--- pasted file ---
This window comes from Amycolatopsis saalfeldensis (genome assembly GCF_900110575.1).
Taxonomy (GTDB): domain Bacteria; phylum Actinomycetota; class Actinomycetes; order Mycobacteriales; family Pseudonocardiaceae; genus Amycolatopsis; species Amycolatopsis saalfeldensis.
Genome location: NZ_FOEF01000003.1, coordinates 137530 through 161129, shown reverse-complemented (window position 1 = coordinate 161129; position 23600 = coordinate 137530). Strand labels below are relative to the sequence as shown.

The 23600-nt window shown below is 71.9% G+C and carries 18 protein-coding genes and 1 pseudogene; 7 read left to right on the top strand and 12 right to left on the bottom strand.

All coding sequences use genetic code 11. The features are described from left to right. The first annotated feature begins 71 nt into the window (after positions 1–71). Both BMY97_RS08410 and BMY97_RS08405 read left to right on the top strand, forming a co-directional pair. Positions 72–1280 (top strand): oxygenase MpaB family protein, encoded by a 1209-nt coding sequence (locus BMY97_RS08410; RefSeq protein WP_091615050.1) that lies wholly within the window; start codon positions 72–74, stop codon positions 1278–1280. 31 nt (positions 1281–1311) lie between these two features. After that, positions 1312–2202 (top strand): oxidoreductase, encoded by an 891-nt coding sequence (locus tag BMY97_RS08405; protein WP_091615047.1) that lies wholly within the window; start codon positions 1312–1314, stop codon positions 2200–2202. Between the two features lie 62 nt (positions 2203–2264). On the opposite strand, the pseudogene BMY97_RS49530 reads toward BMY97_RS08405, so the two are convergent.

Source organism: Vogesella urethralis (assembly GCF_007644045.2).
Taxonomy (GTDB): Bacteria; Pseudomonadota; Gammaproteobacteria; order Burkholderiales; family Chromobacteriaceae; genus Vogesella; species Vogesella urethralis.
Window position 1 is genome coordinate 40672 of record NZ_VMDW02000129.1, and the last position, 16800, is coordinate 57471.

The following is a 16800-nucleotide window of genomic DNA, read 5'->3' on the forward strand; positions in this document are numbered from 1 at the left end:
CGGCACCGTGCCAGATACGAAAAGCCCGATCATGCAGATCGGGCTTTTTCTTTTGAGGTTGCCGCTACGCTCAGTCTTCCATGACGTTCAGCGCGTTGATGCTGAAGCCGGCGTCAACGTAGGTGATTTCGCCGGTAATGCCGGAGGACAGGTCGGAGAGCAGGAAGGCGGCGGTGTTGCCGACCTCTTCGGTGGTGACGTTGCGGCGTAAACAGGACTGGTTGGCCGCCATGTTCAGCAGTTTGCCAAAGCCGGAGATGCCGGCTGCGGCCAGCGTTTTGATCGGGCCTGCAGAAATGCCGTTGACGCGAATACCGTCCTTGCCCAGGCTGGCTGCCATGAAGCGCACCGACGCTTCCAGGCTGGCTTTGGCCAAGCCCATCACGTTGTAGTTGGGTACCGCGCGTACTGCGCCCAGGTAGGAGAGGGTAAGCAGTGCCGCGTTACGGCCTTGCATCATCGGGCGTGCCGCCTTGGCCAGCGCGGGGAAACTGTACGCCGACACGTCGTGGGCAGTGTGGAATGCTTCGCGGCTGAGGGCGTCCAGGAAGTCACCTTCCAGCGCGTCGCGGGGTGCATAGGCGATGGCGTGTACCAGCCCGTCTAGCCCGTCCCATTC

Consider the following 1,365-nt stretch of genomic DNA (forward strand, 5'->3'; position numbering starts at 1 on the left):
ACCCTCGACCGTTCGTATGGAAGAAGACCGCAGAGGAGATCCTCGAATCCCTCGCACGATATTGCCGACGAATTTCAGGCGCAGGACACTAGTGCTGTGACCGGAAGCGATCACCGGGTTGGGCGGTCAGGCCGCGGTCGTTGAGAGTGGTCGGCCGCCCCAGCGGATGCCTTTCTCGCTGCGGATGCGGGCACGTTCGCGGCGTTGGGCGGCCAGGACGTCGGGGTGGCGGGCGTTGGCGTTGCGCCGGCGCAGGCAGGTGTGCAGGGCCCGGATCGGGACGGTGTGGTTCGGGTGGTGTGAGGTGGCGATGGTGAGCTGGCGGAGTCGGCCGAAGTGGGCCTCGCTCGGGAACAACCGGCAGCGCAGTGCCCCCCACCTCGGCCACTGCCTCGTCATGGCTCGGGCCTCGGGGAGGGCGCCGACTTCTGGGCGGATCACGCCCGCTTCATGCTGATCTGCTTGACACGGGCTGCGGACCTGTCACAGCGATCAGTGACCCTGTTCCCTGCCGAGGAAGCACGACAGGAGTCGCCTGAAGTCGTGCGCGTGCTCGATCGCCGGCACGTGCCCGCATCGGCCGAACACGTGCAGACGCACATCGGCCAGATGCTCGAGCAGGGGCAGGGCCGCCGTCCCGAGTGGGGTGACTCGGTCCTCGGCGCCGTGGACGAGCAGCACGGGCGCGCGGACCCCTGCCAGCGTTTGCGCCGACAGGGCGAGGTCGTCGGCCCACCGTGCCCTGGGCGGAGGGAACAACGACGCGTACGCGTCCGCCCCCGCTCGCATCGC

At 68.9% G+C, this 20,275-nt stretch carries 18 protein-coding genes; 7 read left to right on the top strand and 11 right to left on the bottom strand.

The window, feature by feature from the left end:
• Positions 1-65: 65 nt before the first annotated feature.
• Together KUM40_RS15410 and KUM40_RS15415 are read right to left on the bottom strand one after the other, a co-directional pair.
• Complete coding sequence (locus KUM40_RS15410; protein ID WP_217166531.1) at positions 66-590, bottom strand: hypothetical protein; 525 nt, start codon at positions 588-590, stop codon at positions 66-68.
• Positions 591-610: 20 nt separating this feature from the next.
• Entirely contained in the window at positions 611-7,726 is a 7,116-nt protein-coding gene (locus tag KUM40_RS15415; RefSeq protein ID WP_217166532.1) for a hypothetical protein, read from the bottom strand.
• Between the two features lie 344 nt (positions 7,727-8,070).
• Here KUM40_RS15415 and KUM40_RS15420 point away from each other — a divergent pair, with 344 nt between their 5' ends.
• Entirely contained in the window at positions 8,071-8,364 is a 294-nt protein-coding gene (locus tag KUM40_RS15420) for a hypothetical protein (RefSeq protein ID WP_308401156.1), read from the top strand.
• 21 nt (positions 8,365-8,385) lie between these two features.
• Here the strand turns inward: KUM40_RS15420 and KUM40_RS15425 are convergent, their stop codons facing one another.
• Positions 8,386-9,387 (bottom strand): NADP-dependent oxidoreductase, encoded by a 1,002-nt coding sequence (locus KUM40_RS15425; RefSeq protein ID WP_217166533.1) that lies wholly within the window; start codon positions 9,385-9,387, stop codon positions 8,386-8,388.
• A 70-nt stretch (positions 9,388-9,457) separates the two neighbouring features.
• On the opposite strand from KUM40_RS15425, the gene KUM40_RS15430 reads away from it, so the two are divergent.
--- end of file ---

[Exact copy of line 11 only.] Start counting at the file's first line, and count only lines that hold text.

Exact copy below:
Consider the following 1,365-nt stretch of genomic DNA (forward strand, 5'->3'; position numbering starts at 1 on the left):